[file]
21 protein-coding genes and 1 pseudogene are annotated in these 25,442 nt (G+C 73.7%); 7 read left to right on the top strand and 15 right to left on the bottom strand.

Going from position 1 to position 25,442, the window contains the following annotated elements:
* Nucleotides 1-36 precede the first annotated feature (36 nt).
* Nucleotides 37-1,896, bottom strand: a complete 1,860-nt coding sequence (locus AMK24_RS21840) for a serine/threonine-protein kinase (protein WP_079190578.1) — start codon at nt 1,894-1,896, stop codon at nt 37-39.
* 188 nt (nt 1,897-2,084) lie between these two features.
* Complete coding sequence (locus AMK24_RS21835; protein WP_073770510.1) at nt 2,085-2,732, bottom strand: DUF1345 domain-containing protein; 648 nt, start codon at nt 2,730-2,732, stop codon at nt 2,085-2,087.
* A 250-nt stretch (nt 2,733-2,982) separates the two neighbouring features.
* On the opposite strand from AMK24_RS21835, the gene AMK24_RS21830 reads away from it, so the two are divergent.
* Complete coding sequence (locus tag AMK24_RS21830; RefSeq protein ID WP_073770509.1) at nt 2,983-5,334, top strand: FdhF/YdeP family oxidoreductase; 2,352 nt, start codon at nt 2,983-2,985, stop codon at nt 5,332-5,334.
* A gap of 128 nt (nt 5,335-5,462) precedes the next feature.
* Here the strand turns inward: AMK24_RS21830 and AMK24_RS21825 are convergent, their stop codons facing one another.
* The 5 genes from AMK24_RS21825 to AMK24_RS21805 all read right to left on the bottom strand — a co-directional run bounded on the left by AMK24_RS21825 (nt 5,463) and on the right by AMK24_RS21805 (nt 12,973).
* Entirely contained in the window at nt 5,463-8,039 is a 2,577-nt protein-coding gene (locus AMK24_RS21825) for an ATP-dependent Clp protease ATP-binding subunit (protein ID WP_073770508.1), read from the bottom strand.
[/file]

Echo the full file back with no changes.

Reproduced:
21 protein-coding genes and 1 pseudogene are annotated in these 25,442 nt (G+C 73.7%); 7 read left to right on the top strand and 15 right to left on the bottom strand.

Going from position 1 to position 25,442, the window contains the following annotated elements:
* Nucleotides 1-36 precede the first annotated feature (36 nt).
* Nucleotides 37-1,896, bottom strand: a complete 1,860-nt coding sequence (locus AMK24_RS21840) for a serine/threonine-protein kinase (protein WP_079190578.1) — start codon at nt 1,894-1,896, stop codon at nt 37-39.
* 188 nt (nt 1,897-2,084) lie between these two features.
* Complete coding sequence (locus AMK24_RS21835; protein WP_073770510.1) at nt 2,085-2,732, bottom strand: DUF1345 domain-containing protein; 648 nt, start codon at nt 2,730-2,732, stop codon at nt 2,085-2,087.
* A 250-nt stretch (nt 2,733-2,982) separates the two neighbouring features.
* On the opposite strand from AMK24_RS21835, the gene AMK24_RS21830 reads away from it, so the two are divergent.
* Complete coding sequence (locus tag AMK24_RS21830; RefSeq protein ID WP_073770509.1) at nt 2,983-5,334, top strand: FdhF/YdeP family oxidoreductase; 2,352 nt, start codon at nt 2,983-2,985, stop codon at nt 5,332-5,334.
* A gap of 128 nt (nt 5,335-5,462) precedes the next feature.
* Here the strand turns inward: AMK24_RS21830 and AMK24_RS21825 are convergent, their stop codons facing one another.
* The 5 genes from AMK24_RS21825 to AMK24_RS21805 all read right to left on the bottom strand — a co-directional run bounded on the left by AMK24_RS21825 (nt 5,463) and on the right by AMK24_RS21805 (nt 12,973).
* Entirely contained in the window at nt 5,463-8,039 is a 2,577-nt protein-coding gene (locus AMK24_RS21825) for an ATP-dependent Clp protease ATP-binding subunit (protein ID WP_073770508.1), read from the bottom strand.